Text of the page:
Documentary shows young, successful farmers

Chris Oaks spoke with Jenny Wilson of the Hancock County Farm Bureau.
Q: A special screening of the new documentary, “Farmland,” will be shown in Findlay on Tuesday (7 p.m., Carmike 12 Cinemas). What can you tell us about this film?
A: It’s a good portrayal of the wide interests of our industry. A large-scale family-owned hog farming operation is profiled, and then there’s a woman who works with community-supported agriculture and has less than 10 acres. So, it’s a very diverse portrayal of what agriculture really is in the United States.
It’s directed by James Moll, who has won two Emmys and an Academy Award for his previous work. You can learn more about the film and view previews online at
Q: For anyone who envisions the stereotypical image of “Old MacDonald,” the people you’ll meet in this film are very different. Do you think that will surprise industry outsiders?
A: Yes, this film tells the stories of six farmers who are all under the age of 30, young, successful agriculture entrepreneurs who are bringing in new ideas on the use of technology, co-existing with their non-farm neighbors, and developing methods to work smarter. I include myself in that group, and that’s what our generation brings to the table.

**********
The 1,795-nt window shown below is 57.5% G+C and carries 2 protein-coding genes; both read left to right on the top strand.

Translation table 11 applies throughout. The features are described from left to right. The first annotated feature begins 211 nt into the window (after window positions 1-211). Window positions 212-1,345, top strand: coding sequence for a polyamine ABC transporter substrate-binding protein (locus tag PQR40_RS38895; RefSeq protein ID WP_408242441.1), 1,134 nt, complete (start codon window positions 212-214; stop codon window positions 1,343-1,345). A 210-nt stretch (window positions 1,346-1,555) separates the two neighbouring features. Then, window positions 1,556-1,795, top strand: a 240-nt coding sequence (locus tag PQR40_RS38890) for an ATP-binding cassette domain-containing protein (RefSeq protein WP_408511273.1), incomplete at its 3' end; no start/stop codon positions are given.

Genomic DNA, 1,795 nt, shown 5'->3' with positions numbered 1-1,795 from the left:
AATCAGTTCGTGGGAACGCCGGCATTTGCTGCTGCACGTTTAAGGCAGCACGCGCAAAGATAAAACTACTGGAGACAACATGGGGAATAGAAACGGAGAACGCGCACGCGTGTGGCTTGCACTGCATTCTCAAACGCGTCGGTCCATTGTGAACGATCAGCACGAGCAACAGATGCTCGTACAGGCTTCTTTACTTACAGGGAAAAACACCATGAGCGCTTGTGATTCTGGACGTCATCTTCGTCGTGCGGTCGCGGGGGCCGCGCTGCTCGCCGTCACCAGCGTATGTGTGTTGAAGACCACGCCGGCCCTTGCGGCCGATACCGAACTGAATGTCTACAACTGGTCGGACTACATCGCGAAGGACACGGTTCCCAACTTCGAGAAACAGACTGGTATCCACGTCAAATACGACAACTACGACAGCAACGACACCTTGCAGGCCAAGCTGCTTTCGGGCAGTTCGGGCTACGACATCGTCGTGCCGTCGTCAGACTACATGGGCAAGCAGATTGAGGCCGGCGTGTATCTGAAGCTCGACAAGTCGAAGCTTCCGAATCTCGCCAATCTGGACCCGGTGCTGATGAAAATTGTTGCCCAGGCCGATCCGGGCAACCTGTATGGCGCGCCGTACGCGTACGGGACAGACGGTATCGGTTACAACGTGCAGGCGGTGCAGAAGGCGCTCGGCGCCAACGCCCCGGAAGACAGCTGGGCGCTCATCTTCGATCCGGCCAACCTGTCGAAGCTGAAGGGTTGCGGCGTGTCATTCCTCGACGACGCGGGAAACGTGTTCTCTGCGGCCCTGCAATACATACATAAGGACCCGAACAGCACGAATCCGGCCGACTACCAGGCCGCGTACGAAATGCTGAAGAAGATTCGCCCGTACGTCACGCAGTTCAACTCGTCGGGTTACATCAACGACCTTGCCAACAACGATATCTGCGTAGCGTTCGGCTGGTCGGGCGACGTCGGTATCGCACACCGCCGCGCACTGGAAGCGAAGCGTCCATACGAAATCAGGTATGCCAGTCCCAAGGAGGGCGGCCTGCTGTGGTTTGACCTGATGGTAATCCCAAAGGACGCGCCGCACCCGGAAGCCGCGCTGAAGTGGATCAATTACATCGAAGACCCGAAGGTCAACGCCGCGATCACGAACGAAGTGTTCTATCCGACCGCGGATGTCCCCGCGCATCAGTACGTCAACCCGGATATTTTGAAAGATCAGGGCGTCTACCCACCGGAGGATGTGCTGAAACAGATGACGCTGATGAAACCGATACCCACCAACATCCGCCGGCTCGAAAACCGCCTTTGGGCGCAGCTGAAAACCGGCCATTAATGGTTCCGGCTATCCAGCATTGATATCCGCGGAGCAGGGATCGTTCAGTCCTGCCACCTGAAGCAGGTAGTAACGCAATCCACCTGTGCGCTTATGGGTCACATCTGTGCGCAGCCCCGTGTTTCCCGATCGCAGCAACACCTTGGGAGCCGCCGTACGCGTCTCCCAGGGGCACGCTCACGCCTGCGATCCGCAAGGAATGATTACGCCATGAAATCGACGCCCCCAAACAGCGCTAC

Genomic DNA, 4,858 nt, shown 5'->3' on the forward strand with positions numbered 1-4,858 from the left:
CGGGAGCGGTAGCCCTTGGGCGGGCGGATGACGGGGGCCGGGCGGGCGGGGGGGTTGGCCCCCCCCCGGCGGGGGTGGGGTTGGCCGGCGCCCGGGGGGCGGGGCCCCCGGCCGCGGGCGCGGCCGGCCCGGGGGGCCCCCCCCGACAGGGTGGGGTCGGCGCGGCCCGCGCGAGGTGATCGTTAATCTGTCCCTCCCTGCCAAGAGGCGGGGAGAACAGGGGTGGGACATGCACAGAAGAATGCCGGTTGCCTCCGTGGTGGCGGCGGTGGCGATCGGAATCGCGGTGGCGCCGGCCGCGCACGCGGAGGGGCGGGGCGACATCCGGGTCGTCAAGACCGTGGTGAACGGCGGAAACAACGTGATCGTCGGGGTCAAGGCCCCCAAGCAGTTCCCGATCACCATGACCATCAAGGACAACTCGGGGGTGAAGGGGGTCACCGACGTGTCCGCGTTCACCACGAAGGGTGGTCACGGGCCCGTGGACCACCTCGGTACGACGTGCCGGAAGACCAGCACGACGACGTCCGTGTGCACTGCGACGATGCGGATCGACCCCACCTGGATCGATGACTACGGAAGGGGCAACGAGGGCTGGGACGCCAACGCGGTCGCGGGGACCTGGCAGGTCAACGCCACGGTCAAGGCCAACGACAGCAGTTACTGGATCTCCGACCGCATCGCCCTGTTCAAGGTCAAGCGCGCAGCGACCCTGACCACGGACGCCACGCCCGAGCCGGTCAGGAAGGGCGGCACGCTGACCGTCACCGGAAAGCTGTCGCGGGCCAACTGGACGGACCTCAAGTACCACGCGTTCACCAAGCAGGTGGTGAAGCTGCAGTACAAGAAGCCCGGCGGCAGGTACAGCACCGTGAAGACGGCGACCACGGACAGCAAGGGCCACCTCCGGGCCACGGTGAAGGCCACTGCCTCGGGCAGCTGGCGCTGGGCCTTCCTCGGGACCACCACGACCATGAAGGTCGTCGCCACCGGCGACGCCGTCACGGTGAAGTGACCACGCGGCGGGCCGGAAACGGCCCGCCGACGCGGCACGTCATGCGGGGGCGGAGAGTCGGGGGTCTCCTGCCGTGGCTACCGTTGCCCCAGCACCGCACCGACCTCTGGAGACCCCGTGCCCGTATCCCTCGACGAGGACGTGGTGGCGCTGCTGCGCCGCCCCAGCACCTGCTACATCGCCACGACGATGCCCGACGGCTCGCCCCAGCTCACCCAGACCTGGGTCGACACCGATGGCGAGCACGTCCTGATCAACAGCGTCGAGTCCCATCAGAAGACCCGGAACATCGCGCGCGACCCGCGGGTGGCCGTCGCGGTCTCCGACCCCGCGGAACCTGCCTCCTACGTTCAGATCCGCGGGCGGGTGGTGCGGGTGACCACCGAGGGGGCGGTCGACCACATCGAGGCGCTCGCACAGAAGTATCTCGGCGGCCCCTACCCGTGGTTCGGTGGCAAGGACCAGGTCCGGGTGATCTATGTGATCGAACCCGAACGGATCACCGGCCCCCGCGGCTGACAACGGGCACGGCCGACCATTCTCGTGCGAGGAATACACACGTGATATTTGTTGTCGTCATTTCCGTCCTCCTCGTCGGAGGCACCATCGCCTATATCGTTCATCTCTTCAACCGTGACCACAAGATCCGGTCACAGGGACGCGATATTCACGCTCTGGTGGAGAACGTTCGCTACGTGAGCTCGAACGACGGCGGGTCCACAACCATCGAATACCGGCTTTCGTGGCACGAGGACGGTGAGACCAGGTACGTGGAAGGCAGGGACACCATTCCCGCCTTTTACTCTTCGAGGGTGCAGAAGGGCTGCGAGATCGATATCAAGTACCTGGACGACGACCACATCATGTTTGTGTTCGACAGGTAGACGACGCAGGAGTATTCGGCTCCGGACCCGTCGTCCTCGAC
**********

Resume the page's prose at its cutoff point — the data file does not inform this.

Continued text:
Q: Does that also speak to the misconception that the industry is stagnant, unwilling to change?
A: That’s right, the industry is constantly evolving. On that point, I think the important message is that America’s farmers want to provide all of us with the safest, most affordable food supply possible.
If we’re not taking care of the land, if we’re not taking care of our animals, that’s not possible. So we’re always interested in learning a new approach that will make our best practices even better, and ways to put proven scientific advancements to use.
Q: Which is something that will be necessary, given the fact that global population is increasing while the number of farm acres is shrinking.
A: We’re going to have to double our current production output by the year 2050. That fact alone makes this both an exciting and challenging time to be a farmer.
Q: In the end, what do you hope those of us not in the industry will take away from the film?
A: We know that many, many Americans have never stepped foot on a farm or ranch.
So we hope that people can leave the theater understanding what it’s like to be a farmer today, both the challenges and the opportunities.
“Good Mornings!” with Chris Oaks airs from 6 a.m. to 9 a.m. weekdays on WFIN, 1330 kHz. He can be reached by email at, or at 419-422-4545.


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